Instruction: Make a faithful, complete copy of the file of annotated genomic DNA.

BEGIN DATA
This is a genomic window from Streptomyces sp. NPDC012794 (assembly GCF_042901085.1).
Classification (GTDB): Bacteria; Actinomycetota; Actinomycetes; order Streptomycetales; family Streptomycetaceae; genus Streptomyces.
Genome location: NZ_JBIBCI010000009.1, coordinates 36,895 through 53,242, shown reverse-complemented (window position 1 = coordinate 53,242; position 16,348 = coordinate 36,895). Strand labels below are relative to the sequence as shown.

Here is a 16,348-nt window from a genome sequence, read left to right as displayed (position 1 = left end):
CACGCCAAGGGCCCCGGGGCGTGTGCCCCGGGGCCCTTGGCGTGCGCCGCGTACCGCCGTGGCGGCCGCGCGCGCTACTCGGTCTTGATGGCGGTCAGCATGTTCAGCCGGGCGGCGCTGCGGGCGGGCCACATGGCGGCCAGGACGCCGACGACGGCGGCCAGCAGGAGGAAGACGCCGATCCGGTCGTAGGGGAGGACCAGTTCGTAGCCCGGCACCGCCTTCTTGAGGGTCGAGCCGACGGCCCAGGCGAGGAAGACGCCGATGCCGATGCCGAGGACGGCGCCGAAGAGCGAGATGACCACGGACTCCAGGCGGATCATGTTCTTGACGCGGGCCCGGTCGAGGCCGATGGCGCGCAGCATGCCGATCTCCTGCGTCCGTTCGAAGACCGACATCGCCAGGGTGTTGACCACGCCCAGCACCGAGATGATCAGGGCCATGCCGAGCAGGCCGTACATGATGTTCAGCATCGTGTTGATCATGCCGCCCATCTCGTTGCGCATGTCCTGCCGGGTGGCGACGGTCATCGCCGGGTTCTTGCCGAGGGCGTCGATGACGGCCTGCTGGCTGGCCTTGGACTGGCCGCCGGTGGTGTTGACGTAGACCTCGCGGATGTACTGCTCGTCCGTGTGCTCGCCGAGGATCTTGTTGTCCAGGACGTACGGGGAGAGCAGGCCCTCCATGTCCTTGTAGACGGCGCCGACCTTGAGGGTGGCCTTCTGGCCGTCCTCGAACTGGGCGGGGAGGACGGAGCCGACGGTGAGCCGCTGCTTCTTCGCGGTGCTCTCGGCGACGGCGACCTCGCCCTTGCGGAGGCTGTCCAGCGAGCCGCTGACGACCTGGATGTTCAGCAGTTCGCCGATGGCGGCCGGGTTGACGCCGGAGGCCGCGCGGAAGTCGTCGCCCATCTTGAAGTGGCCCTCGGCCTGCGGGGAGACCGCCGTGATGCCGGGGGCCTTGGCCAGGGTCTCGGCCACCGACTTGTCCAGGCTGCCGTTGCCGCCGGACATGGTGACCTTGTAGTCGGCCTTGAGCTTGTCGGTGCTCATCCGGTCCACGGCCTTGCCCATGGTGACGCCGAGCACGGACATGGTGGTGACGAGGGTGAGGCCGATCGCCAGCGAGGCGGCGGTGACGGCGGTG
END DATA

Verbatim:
This is a genomic window from Streptomyces sp. NPDC012794 (assembly GCF_042901085.1).
Classification (GTDB): Bacteria; Actinomycetota; Actinomycetes; order Streptomycetales; family Streptomycetaceae; genus Streptomyces.
Genome location: NZ_JBIBCI010000009.1, coordinates 36,895 through 53,242, shown reverse-complemented (window position 1 = coordinate 53,242; position 16,348 = coordinate 36,895). Strand labels below are relative to the sequence as shown.

Here is a 16,348-nt window from a genome sequence, read left to right as displayed (position 1 = left end):
CACGCCAAGGGCCCCGGGGCGTGTGCCCCGGGGCCCTTGGCGTGCGCCGCGTACCGCCGTGGCGGCCGCGCGCGCTACTCGGTCTTGATGGCGGTCAGCATGTTCAGCCGGGCGGCGCTGCGGGCGGGCCACATGGCGGCCAGGACGCCGACGACGGCGGCCAGCAGGAGGAAGACGCCGATCCGGTCGTAGGGGAGGACCAGTTCGTAGCCCGGCACCGCCTTCTTGAGGGTCGAGCCGACGGCCCAGGCGAGGAAGACGCCGATGCCGATGCCGAGGACGGCGCCGAAGAGCGAGATGACCACGGACTCCAGGCGGATCATGTTCTTGACGCGGGCCCGGTCGAGGCCGATGGCGCGCAGCATGCCGATCTCCTGCGTCCGTTCGAAGACCGACATCGCCAGGGTGTTGACCACGCCCAGCACCGAGATGATCAGGGCCATGCCGAGCAGGCCGTACATGATGTTCAGCATCGTGTTGATCATGCCGCCCATCTCGTTGCGCATGTCCTGCCGGGTGGCGACGGTCATCGCCGGGTTCTTGCCGAGGGCGTCGATGACGGCCTGCTGGCTGGCCTTGGACTGGCCGCCGGTGGTGTTGACGTAGACCTCGCGGATGTACTGCTCGTCCGTGTGCTCGCCGAGGATCTTGTTGTCCAGGACGTACGGGGAGAGCAGGCCCTCCATGTCCTTGTAGACGGCGCCGACCTTGAGGGTGGCCTTCTGGCCGTCCTCGAACTGGGCGGGGAGGACGGAGCCGACGGTGAGCCGCTGCTTCTTCGCGGTGCTCTCGGCGACGGCGACCTCGCCCTTGCGGAGGCTGTCCAGCGAGCCGCTGACGACCTGGATGTTCAGCAGTTCGCCGATGGCGGCCGGGTTGACGCCGGAGGCCGCGCGGAAGTCGTCGCCCATCTTGAAGTGGCCCTCGGCCTGCGGGGAGACCGCCGTGATGCCGGGGGCCTTGGCCAGGGTCTCGGCCACCGACTTGTCCAGGCTGCCGTTGCCGCCGGACATGGTGACCTTGTAGTCGGCCTTGAGCTTGTCGGTGCTCATCCGGTCCACGGCCTTGCCCATGGTGACGCCGAGCACGGACATGGTGGTGACGAGGGTGAGGCCGATCGCCAGCGAGGCGGCGGTGACGGCGGTG